Lyme is a serious infectious disease that can affect every system of the body. In later-stage cases, the bacterium can cross the blood-brain barrier into the nervous system, causing symptoms like peripheral neuropathy, brain fog, and word iteration. These symptoms, and others like fatigue and headaches, can be debilitating.

To minimize symptoms and the impact they have on your life, it’s important not just to treat the Lyme disease infection, but to take care of your whole body. In addition to not drinking alcohol, making overall positive lifestyle changes including diet, exercise (as you are able), and general self-care can help your body heal. If your body sees alcohol as a poison, consider what else might be harmful—and helpful—to your overall well-being. What foods will help nourish your body? What adjunct therapies might complement your treatment? How can you incorporate joy and relaxation into your life even when you’re not feeling well? Making adjustments isn’t easy and may require some reframed thinking. Avoiding alcohol might seem like a limitation at first but may in fact make a very positive difference in living with Lyme.

The Lyme Diet

Lyme is an inflammatory disease. The infection can cause inflammation throughout your body, which can manifest in many different ways, including systemic hives. Certain foods, including alcohol and sugar, can trigger this inflammation, making you feel worse. Foods that are high in sugar can promote the growth of bacteria. Instead, you want to help your body fight the Lyme bacteria and its subsequent inflammation. As noted in GLA’s “The Lyme Disease Diet” blog, Nicola McFadzean (Ducharme), ND, author of The Lyme Diet, lists gluten, sugar, and dairy as the biggest problems for Lyme patients. She suggests food allergy testing, dietary supplements and organic foods.

In addition to avoiding alcohol, some other foods you might want to avoid if you have Lyme disease include:

  • Gluten)

  • Processed foods

  • Refined sugar and flours

  • Caffeine

  • Dairy

  • Chocolate, aged cheese, and broccoli for headache-prone patients

Good dietary choices to consider include:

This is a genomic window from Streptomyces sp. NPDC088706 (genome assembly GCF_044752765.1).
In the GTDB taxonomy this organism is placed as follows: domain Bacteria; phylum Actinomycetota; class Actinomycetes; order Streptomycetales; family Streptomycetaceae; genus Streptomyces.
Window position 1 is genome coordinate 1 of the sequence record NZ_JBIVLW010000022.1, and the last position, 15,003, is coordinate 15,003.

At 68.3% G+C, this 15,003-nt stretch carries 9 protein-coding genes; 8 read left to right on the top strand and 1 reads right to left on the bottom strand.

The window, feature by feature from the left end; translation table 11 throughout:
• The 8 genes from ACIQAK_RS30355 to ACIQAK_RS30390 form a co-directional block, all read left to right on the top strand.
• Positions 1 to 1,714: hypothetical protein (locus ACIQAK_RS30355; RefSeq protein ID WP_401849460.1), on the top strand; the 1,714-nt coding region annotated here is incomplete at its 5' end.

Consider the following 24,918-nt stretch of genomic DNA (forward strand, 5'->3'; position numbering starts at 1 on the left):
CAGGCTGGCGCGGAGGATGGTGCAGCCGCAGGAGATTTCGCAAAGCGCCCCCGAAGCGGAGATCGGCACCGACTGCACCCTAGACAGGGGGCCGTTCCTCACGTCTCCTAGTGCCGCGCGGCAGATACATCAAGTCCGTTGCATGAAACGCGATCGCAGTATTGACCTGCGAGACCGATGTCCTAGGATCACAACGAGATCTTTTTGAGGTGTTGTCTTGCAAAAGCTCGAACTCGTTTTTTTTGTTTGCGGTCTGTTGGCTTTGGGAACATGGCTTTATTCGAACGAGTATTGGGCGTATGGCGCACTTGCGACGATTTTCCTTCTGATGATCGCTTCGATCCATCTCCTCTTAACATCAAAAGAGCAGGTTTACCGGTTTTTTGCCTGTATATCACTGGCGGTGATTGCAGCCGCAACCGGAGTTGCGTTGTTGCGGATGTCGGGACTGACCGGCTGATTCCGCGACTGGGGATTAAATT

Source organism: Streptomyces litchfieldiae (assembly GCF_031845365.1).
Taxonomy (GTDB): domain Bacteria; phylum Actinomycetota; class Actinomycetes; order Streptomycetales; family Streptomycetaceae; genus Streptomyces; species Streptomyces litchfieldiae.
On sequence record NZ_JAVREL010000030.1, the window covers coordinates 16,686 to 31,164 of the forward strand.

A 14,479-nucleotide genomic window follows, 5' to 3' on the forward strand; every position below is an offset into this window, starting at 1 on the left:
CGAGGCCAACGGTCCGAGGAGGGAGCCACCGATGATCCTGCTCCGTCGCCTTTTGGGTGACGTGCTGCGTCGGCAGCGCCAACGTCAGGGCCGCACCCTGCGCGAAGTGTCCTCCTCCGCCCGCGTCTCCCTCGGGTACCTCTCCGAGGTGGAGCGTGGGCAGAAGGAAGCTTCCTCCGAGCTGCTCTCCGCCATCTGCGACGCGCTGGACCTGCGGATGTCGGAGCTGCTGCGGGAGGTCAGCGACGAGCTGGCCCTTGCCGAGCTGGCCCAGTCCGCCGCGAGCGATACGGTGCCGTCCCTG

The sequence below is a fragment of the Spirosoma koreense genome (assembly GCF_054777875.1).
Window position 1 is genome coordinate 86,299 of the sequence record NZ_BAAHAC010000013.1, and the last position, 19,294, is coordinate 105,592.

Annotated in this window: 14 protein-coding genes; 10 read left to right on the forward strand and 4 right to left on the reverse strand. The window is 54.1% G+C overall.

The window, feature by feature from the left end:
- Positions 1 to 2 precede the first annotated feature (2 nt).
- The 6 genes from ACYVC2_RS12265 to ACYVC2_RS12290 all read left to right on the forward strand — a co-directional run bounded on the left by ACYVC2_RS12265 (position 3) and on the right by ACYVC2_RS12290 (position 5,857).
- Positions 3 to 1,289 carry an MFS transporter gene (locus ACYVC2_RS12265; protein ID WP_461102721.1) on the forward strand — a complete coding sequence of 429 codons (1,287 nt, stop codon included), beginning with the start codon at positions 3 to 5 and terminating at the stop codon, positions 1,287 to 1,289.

• Whole-foods, low-glycemic, vegan diet

  • Mediterranean-style diet

  • Fresh fruits and vegetables high in antioxidants (dark leafy greens, berries, avocados)

  • Lean proteins (mostly wild)

  • Oily fish (salmon, herring, sardines)

  • Fiber-rich whole grains (brown rice)

  • Healthy fats (extra virgin olive oil, eggs, flaxseed)

  • Warm foods (which can induce relaxation)

What works for one patient might not necessarily be right for another, so it’s important to work with your Lyme Literate Medical Doctor (LLMD) to figure out the best diet for you. Overall, you can think about nourishing rather than depriving yourself; eliminating what your body doesn’t need (like alcohol); staying well hydrated; and eating small, balanced meals throughout the day. Making dietary changes to help you fight Lyme disease is not about going on a diet, but about making positive lifestyle choices.

Lyme disease is a public health crisis with over 476,000 cases reported each year. The best way to prevent complications of Lyme disease is to avoid tick bites, which you can do by being Tick AWARE. If you do get a tick bite and get diagnosed with Lyme, though, taking care of your overall health, particularly eliminating alcohol

[i] Horowitz, Richard I., MD. Solving the Mystery of Lyme & Chronic Disease. New York: St. Martin’s Press, 2013 (52)

[ii] Horowitz, Richard I., MD. Solving the Mystery of Lyme & Chronic Disease. New York: St. Martin’s Press, 2013 (226).

The above material is provided for information purposes only. The material (a) is not nor should be considered, or used as a substitute for, medical advice, diagnosis, or treatment, nor (b) does it necessarily represent endorsement by or an official position of Global Lyme Alliance, Inc. or any of its directors, officers, advisors or volunteers. Advice on the testing, treatment or care of an individual patient should be obtained through consultation with a physician who has examined that patient or is familiar with that patient’s medical history.